I also want to dispel the notion that NYC destroys any opportunity for bonding. This is a big myth that really ****es me off. Columbia's campus is extremely vibrant. You can go to school here, never enter the city, and not realize you're missing anything. Most people don't run off campus all the time. In fact, I'd say most people don't leave more than once a week.
What the city is great for is supplementing the college experience. Every music hum student goes with their class to see an opera at the Met. Every Art Hum student goes with their class to several of NYC's amazing museums. In my Postmodern Poetry seminar, we would study a famous and influential poet, and then go downtown together to see him or her give a poetry reading. In my Shakespeare seminar, the professor got us tickets to the hottest Shakespeare production in the city at the time that was sold out to the general public. Living in the city also has allowed me to intern on an NBC show that I consider to be the funniest on television (I don't want to give away too much personal information).
You're going to love Columbia. Stop worrying and get cracking on the Iliad.
You say you are a disillusioned Columbia College admit? Reading TRULY ridiculous threads like this no doubt contributed to your disillusionment. FYI: for the past two years Columbia has received a significantly higher number of applications to its freshman class than has Princeton. For the past two years Columbia's admissions percentage has been lower than Princeton's, meaning that on some scale it has become more popular to high school applicants and more selective than Princeton. That says SOMETHING!!!!!
I went to undergrad at UChicago. It was fantastic. HOWEVER!!!!!!!!! In the years since I graduated Chicago has "watered down" -- made more "user friendly" -- its Core Curriculum. It is less rigorous; it is no longer as prescriptive. One result of Chicago's tinkering with its image and its curriculum is that its popularity has skyrocketed and its admissions rates have dropped. Big discussions at the UChicago forum. We Chicagoans are wondering, though, about the actual intellectual and academic COSTS of Chicago's bid for popularity.
By contrast, Columbia's commitment to its Core has remained steadfast for over eighty years. The Columbia Core remains one of the true jewels in undergraduate education. As the above poster told you, it is an intellectually stimulating, incredibly bonding experience. I just came back from the Summer Advising Session in Chicago, where as a family we attended with our little one who is an EXTREMELY proud and excited Columbia admit. We are thrilled by the opportunities our relative has, and this was little one's first choice Ivy. Little one applied to 11 schools and was only rejected from one. Because of its core, its Mind and Behavior program, its EXTRAORDINARY faculty, its resources, its opportunities, and, yes, New York, this was always little one's top choice school and favorite Ivy. I actually received my graduate degree from another Ivy -- Harvard, in fact -- we researched it assiduously, and yet little one could never get as on board Harvard as Columbia. For my little one, Columbia clicked, despite my trying to push both of my alma maters during the admissions cycle.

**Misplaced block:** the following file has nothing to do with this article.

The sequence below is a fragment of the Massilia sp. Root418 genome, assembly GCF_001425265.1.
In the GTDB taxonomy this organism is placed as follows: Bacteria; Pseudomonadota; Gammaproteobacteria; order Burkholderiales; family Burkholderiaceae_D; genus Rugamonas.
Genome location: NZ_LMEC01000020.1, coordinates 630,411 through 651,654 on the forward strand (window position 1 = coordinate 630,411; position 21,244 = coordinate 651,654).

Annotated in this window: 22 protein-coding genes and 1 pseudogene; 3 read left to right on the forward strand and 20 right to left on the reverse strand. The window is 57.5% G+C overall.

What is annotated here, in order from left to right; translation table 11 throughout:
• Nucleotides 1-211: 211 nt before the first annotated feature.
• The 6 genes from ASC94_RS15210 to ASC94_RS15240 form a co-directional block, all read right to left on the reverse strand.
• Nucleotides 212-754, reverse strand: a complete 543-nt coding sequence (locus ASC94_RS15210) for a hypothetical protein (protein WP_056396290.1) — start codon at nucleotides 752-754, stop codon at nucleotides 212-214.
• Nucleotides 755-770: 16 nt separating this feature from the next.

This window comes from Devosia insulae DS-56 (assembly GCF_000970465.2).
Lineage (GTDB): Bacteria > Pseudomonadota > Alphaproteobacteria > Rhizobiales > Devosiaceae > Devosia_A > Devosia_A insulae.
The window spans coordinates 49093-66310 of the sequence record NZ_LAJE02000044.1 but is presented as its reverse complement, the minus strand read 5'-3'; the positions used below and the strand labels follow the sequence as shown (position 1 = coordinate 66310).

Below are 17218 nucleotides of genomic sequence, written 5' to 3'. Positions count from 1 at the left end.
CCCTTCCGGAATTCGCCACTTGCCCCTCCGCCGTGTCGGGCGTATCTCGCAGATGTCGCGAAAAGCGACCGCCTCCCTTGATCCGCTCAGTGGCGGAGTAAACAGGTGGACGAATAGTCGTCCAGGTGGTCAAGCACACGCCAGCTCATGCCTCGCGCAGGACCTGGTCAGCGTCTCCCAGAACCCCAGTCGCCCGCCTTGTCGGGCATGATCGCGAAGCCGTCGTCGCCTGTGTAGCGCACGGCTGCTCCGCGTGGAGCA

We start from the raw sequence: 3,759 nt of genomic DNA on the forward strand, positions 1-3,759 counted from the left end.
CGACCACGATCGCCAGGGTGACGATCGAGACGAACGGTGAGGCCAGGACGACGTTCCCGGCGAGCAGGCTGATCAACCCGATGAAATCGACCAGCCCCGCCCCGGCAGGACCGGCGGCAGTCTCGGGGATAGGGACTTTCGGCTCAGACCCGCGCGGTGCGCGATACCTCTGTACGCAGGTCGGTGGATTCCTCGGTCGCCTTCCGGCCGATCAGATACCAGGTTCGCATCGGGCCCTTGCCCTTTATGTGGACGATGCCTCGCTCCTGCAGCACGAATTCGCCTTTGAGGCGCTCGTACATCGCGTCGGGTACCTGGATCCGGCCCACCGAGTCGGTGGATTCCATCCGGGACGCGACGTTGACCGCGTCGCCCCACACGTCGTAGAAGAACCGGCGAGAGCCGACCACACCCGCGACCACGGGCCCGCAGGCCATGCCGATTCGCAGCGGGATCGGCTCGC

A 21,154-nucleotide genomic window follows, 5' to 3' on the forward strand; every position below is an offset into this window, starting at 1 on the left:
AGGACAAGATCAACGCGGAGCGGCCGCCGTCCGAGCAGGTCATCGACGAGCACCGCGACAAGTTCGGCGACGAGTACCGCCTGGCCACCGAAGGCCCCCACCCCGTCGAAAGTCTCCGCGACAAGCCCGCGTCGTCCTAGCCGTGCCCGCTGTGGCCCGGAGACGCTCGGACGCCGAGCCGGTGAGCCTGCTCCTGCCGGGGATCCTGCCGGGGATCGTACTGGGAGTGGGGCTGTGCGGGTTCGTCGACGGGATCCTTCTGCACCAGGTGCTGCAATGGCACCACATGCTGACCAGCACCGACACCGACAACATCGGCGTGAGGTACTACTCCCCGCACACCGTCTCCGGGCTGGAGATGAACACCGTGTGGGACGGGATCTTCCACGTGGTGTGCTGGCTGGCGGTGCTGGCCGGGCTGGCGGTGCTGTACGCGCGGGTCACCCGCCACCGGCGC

One thing that particularly strikes me about Columbia, as compared with the other top Ivies, is the relative lack of pretense and snobbery as compared with Harvard, Yale, and Princeton. There is still a vibe -- not as present at Harvard, as with those I have met from the other two -- as some kind of rich kid's entitlement, with which attitude I am uncomfortable. Maybe it is being in the great melting pot of New York that gives Columbia a grittier, seeemingly more tolerant air. I don't know. And, again, I am stating a personal opinion based upon my own experience.
Speaking as someone with degrees from two top schools, I can say from my own experience that Columbians are some of the smartest, least pretentious folk I have met. The curriculum and teaching are awesome. Everything is there for you to sieze and use.
So, what really is your problem? Go in late August and feast from the smorgasboard. Everything you need is there for you!
FYI: there is a kid on the Princeton forum who got into Princeton and was waitlisted by Columbia. His first choice was Columbia and he vented on the Princeton Forum. He complained about the difference in vibe between the two, both of which he visited. His perception was that Princeton was "snobby." Now, that is HIS perception, for which he was roundly abused on the Princeton Forum, in a way that kind of validated his sense of Princeton, unfortunately. The point is, despite the ridiculous fetishization of Harvard, Princeton, and Yale by the kids on CC (which is not the way the real academic and professional world thinks, by the way, AT ALL), NOT EVERYONE automatically thinks they are the only great schools. For this kid, Columbia was his first choice, and he specifically cited as reasons the Core and the vibe, and he is not happy being "stuck" at Princeton. For some people, Columbia IS a first choice and there are good reasons why that is so.
Compare the previous two posts with the sophomoric dialogue of the first 18.5 pages. And by sophomoric I mean literally written by 10th graders with an unhealthy obsession with a certain three universities.
So I came here to look into the opinions of others and decide on which school to apply early. The first 9 pages were full of bickering and personal insults regarding which school is more awful and horrible. The next 11 pages were non-contributory fights over statistics using untrustworthy sources. And honestly, the posts I've seen on this thread alone makes me not want to apply to either of these schools. I'm visiting Columbia tomorrow and Princeton some time next week. If anyone would like to post objective information and personal experiences (that aren't taken to the extreme) regarding the social scene and academics of Princeton and Columbia University, it would be very much appreciated.